As shown, the host 32 sends commands to the server 36 to perform tape mount/unmount as well as read/write operations (represented by arrow 34). In turn, the server 36 stores/retrieves data files and fragments from the repository 38 (represented by arrow 42) and performs fragment verification (arrow 40) as previously described

FIG. 3 illustrates an exemplary computing environment 100 that can be used to implement embodiments of the present invention. The computer (such as a server) 102 comprises a processor 104 and a memory 106, such as random access memory (RAM). The computer 102 is operatively coupled to a display 119, which presents images such as windows to the user on a graphical user interface 118. The computer 102 may be coupled to other devices, such as a keyboard 116, a mouse device 120, a printer 128, etc. Of course, those skilled in the art will recognize that any combination of the above components, or any number of different components, peripherals, and other devices, may be used with the computer 102.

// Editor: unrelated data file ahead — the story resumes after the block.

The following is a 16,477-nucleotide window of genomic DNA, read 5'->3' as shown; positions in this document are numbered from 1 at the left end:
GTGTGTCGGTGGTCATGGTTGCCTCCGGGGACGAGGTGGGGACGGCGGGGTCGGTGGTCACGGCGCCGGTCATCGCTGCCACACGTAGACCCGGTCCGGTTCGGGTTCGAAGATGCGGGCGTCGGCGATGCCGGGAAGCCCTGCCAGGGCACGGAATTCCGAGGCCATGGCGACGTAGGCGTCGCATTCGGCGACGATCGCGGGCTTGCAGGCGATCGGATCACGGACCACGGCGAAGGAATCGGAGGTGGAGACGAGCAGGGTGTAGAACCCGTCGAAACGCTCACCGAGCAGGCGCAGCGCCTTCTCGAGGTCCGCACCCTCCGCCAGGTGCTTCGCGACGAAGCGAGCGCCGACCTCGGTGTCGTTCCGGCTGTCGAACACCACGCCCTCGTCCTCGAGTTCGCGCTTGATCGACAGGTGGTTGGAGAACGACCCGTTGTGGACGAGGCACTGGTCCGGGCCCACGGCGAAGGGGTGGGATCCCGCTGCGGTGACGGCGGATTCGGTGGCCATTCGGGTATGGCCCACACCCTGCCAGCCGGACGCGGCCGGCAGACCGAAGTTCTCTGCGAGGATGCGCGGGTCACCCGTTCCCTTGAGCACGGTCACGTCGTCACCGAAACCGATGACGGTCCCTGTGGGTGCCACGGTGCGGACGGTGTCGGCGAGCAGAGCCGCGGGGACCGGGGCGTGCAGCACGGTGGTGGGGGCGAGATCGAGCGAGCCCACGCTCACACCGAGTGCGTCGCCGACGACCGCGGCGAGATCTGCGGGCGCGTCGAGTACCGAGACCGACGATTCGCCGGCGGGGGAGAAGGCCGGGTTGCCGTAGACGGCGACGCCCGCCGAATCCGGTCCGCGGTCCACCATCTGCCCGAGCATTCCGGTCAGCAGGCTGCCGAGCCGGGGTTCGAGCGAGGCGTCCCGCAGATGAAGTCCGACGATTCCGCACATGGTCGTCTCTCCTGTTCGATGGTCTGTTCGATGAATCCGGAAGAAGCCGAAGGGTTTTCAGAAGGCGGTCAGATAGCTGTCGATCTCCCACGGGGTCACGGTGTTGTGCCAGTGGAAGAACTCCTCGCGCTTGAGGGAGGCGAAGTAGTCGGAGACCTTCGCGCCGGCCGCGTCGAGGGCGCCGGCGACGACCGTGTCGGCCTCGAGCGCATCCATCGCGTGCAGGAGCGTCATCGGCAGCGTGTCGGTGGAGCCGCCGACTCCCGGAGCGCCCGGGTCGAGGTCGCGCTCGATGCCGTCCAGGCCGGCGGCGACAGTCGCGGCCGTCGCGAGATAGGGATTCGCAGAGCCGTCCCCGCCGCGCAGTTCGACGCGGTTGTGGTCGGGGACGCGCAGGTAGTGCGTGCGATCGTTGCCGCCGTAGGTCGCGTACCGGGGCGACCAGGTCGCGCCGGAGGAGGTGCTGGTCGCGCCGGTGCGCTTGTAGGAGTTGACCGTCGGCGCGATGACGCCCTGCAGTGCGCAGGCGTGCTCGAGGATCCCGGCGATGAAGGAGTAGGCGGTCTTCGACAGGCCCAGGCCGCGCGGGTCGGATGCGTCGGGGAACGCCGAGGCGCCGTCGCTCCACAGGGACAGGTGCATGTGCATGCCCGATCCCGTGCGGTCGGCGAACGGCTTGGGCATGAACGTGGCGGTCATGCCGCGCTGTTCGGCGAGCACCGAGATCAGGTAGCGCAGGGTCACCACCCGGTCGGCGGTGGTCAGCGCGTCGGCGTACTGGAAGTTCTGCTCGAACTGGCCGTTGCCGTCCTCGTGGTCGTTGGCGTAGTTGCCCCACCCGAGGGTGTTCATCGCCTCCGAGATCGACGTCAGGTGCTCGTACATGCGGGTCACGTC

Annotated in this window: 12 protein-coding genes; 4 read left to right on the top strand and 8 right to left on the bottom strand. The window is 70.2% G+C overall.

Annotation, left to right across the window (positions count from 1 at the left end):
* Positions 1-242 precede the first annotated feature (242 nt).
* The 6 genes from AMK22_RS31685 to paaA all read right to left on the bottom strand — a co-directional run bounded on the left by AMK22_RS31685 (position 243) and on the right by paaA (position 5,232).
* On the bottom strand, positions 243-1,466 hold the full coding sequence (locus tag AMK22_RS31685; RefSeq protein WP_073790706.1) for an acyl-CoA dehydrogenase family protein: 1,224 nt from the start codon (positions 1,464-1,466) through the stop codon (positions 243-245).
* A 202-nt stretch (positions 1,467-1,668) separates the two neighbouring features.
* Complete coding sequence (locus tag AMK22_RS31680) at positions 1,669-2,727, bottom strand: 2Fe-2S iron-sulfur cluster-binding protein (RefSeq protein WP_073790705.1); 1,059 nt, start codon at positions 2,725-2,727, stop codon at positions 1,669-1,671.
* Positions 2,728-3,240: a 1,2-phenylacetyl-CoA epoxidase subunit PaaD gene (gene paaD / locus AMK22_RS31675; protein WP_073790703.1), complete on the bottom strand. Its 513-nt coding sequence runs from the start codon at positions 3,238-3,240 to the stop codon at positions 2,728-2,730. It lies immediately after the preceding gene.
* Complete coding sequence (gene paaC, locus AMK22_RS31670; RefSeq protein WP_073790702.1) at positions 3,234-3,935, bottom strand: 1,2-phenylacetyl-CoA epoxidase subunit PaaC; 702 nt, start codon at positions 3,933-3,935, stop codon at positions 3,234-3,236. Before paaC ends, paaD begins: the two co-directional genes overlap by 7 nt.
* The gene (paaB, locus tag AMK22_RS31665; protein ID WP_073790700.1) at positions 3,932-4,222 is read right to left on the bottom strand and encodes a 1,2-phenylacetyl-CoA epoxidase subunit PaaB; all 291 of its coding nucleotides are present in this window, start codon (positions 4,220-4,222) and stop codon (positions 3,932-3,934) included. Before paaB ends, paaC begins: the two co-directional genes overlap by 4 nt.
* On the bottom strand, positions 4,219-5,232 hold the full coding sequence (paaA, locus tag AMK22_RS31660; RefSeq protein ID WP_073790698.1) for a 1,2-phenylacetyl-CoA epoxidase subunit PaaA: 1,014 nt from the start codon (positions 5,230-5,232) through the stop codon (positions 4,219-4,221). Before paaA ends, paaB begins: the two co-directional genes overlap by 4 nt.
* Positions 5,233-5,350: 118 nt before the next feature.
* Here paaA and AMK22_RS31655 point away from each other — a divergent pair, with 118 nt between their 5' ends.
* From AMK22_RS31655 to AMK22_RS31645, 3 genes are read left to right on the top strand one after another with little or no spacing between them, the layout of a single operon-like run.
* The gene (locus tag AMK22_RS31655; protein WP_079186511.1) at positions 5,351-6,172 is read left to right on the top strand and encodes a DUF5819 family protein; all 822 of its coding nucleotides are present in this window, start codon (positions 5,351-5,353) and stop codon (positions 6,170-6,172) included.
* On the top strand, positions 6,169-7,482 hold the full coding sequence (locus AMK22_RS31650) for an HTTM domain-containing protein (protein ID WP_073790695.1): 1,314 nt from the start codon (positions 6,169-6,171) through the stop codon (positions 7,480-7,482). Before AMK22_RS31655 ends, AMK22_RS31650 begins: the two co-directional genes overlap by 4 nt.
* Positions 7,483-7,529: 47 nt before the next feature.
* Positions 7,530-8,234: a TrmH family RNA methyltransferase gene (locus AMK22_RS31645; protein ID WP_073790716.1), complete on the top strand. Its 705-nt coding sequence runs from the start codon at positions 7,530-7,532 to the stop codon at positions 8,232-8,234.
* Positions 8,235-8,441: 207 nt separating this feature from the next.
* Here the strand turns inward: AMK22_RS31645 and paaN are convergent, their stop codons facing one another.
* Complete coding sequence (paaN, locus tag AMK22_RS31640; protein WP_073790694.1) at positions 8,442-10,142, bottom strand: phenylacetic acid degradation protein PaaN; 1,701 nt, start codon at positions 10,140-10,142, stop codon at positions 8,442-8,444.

Generally, the computer 102 operates under control of an operating system (OS) 108 (e.g. z/OS, OS/2, LINUX, UNIX, WINDOWS, MAC OS) stored in the memory 106, and interfaces with the user to accept inputs and commands and to present results, for example through a graphical user interface (GUI) module 132. In one embodiment of the present invention, the OS 108 facilitates deduplication and backup operations. Although the GUI module 132 is depicted as a separate module, the instructions performing the GUI functions can be resident or distributed in the operating system 108, the computer program 110, or implemented with special purpose memory and processors.